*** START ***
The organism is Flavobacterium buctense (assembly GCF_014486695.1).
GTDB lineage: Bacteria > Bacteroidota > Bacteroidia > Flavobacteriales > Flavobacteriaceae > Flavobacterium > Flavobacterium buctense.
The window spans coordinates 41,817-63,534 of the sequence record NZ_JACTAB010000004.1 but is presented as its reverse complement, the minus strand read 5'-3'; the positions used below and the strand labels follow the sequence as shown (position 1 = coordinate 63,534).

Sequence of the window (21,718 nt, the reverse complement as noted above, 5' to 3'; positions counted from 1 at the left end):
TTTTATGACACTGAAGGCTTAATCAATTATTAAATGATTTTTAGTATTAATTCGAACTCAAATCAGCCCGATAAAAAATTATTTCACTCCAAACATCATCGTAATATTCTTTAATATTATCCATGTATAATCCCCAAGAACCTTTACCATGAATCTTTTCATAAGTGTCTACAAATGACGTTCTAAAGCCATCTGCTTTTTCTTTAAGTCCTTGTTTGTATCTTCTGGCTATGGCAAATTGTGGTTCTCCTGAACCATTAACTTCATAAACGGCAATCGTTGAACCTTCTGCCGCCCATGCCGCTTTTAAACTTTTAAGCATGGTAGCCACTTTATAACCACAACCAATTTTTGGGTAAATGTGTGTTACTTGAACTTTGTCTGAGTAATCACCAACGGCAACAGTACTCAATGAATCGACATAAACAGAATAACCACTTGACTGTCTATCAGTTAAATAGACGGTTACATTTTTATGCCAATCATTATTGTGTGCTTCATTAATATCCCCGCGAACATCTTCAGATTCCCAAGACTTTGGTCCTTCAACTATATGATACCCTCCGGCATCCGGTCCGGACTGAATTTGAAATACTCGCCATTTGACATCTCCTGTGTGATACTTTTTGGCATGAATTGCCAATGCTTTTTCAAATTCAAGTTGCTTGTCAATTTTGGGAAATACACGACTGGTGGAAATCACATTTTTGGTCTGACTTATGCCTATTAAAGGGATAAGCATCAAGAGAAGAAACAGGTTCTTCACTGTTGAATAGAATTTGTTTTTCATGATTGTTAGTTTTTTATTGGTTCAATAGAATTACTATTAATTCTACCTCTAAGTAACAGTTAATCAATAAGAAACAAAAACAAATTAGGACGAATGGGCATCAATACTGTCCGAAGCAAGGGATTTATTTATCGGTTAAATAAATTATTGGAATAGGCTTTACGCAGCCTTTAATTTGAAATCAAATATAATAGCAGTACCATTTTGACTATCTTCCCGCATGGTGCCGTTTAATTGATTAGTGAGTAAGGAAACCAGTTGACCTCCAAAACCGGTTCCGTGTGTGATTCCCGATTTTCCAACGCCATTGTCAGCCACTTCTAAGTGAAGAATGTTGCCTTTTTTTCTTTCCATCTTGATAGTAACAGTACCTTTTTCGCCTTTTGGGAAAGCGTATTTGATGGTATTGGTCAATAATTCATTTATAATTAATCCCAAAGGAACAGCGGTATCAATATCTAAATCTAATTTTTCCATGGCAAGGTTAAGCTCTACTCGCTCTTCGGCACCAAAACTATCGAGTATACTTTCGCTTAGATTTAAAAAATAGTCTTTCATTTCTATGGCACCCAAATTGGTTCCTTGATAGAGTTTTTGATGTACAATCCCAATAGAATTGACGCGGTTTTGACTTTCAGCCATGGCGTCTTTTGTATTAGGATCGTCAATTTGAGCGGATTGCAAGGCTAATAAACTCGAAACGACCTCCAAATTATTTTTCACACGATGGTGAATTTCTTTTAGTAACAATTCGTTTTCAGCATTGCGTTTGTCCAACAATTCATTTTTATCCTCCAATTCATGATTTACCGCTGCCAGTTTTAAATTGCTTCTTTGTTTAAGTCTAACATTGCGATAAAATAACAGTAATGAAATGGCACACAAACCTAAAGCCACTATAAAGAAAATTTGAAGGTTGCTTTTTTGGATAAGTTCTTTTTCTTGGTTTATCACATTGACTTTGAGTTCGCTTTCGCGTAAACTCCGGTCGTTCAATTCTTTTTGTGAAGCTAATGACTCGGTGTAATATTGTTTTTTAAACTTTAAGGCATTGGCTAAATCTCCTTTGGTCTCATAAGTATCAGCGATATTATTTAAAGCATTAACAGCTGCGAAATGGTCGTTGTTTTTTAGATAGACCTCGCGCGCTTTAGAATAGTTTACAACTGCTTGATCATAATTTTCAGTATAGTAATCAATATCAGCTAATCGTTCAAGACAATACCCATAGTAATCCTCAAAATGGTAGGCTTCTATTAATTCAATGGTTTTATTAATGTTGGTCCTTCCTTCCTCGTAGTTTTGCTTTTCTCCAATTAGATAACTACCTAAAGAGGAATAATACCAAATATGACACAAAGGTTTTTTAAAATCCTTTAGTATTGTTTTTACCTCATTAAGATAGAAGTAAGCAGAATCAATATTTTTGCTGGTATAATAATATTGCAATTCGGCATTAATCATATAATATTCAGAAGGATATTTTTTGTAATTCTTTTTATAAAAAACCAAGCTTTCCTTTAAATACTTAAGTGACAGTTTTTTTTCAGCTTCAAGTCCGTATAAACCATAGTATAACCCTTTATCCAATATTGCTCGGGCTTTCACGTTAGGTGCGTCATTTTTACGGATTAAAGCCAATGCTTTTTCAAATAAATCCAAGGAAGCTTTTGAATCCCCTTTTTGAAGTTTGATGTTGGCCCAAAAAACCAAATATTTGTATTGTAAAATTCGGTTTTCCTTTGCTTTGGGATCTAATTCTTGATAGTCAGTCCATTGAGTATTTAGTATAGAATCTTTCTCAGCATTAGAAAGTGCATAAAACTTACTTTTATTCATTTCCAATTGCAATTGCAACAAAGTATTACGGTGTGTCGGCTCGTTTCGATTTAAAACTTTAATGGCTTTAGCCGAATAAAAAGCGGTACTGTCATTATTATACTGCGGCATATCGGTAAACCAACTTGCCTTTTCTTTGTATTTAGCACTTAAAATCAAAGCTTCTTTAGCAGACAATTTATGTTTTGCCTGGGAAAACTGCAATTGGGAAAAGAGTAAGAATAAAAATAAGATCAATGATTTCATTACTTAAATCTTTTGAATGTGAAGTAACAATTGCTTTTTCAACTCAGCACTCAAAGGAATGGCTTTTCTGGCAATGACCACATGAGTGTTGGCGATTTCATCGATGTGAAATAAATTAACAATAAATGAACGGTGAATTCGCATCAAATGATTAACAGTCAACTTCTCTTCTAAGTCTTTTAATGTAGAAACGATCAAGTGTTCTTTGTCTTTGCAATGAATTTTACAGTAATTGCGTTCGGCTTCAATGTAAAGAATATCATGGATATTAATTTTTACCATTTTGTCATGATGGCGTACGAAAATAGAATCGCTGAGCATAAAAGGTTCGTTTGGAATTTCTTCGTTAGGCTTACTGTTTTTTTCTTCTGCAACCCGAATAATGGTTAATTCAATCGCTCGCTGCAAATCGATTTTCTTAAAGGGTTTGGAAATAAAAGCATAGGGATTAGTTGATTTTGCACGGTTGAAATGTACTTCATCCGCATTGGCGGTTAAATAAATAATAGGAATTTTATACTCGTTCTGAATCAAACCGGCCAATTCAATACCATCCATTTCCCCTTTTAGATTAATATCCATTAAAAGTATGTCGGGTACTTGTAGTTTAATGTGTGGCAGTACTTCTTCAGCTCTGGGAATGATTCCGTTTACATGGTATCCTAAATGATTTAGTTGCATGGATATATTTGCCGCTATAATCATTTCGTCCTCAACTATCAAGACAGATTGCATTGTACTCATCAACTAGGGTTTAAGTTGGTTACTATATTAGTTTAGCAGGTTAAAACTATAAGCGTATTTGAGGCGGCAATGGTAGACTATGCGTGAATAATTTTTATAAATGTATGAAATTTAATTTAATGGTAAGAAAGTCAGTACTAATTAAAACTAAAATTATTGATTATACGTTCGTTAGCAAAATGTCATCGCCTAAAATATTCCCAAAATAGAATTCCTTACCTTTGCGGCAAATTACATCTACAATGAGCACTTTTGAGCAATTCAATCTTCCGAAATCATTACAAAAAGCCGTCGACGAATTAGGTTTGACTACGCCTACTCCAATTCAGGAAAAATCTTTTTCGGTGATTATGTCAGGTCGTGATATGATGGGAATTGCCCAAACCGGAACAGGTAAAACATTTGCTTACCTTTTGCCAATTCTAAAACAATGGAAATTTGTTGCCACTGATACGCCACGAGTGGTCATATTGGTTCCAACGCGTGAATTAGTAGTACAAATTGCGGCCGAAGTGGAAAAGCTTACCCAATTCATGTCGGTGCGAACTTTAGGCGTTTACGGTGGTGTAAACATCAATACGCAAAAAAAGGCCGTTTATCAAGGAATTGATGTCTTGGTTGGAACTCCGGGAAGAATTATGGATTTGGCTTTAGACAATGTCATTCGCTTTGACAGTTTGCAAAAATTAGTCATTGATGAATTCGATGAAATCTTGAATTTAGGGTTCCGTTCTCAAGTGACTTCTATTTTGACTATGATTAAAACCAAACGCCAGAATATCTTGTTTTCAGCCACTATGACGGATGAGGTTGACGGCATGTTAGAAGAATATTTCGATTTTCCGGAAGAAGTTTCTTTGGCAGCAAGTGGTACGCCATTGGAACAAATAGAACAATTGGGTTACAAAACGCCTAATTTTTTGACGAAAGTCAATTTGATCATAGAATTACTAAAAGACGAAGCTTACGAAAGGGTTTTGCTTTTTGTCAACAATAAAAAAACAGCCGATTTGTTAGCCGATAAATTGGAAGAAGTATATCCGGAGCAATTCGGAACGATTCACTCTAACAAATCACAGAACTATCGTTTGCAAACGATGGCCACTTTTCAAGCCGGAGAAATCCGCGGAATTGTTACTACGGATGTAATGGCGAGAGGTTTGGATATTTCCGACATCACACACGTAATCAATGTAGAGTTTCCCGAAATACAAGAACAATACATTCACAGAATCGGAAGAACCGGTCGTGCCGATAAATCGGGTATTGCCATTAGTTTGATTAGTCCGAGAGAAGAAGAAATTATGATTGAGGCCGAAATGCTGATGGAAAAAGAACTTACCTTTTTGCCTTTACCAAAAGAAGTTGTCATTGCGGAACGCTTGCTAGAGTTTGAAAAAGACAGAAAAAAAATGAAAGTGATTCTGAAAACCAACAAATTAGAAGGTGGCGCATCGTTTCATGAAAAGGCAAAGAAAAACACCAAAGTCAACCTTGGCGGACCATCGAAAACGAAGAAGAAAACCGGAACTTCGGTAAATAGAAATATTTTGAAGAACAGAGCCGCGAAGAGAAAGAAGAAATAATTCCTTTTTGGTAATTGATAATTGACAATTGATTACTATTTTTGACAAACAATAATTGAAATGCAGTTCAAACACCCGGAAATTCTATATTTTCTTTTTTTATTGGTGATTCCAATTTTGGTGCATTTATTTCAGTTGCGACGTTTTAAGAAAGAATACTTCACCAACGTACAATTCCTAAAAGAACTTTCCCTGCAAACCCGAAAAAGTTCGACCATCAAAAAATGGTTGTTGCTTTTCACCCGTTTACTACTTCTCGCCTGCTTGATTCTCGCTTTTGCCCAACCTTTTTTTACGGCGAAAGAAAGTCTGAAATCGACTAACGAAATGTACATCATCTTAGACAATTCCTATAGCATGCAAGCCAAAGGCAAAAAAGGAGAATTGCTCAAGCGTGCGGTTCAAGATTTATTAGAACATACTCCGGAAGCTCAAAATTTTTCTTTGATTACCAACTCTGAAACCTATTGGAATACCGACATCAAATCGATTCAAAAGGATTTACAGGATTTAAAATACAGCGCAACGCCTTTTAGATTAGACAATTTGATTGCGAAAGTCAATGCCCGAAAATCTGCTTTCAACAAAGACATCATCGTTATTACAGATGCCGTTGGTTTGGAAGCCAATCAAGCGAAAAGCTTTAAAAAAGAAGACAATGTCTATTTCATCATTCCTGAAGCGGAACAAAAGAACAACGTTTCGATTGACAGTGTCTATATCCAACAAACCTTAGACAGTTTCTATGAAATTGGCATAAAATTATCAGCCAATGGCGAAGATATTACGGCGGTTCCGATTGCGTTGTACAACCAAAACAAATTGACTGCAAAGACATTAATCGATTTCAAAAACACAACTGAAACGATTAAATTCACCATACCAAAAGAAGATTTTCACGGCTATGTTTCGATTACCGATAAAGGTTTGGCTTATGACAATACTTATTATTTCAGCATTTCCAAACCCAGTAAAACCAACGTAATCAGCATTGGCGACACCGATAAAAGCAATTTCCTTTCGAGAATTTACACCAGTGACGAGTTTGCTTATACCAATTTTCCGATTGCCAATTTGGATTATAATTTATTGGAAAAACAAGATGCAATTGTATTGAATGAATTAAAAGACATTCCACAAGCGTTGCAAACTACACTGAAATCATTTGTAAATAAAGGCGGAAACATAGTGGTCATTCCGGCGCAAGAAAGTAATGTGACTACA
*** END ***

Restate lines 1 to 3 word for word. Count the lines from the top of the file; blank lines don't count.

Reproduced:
The organism is Flavobacterium buctense (assembly GCF_014486695.1).
GTDB lineage: Bacteria > Bacteroidota > Bacteroidia > Flavobacteriales > Flavobacteriaceae > Flavobacterium > Flavobacterium buctense.
The window spans coordinates 41,817-63,534 of the sequence record NZ_JACTAB010000004.1 but is presented as its reverse complement, the minus strand read 5'-3'; the positions used below and the strand labels follow the sequence as shown (position 1 = coordinate 63,534).